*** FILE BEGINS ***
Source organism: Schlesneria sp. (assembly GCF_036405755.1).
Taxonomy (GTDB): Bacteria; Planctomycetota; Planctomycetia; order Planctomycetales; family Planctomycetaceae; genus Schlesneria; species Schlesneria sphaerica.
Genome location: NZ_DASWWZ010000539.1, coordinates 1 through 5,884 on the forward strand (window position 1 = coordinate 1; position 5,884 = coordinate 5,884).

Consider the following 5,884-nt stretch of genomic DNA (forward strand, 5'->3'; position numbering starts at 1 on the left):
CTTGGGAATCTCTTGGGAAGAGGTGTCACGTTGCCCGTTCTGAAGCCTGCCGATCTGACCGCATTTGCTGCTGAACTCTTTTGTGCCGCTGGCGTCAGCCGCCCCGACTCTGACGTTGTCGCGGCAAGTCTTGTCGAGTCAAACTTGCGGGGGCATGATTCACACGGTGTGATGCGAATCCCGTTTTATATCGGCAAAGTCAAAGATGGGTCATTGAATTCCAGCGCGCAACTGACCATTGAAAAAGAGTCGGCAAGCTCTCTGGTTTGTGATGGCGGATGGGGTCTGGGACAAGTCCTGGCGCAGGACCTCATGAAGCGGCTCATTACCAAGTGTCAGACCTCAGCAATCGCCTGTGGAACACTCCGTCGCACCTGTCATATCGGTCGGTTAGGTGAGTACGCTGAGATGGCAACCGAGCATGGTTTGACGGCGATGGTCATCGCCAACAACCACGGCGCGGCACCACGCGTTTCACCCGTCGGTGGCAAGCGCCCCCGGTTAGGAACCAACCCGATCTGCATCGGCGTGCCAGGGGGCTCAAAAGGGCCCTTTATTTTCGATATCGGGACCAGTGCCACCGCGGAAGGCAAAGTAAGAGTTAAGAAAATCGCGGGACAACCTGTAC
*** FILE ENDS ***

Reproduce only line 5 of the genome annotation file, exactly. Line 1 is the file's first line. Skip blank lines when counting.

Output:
CTTGGGAATCTCTTGGGAAGAGGTGTCACGTTGCCCGTTCTGAAGCCTGCCGATCTGACCGCATTTGCTGCTGAACTCTTTTGTGCCGCTGGCGTCAGCCGCCCCGACTCTGACGTTGTCGCGGCAAGTCTTGTCGAGTCAAACTTGCGGGGGCATGATTCACACGGTGTGATGCGAATCCCGTTTTATATCGGCAAAGTCAAAGATGGGTCATTGAATTCCAGCGCGCAACTGACCATTGAAAAAGAGTCGGCAAGCTCTCTGGTTTGTGATGGCGGATGGGGTCTGGGACAAGTCCTGGCGCAGGACCTCATGAAGCGGCTCATTACCAAGTGTCAGACCTCAGCAATCGCCTGTGGAACACTCCGTCGCACCTGTCATATCGGTCGGTTAGGTGAGTACGCTGAGATGGCAACCGAGCATGGTTTGACGGCGATGGTCATCGCCAACAACCACGGCGCGGCACCACGCGTTTCACCCGTCGGTGGCAAGCGCCCCCGGTTAGGAACCAACCCGATCTGCATCGGCGTGCCAGGGGGCTCAAAAGGGCCCTTTATTTTCGATATCGGGACCAGTGCCACCGCGGAAGGCAAAGTAAGAGTTAAGAAAATCGCGGGACAACCTGTAC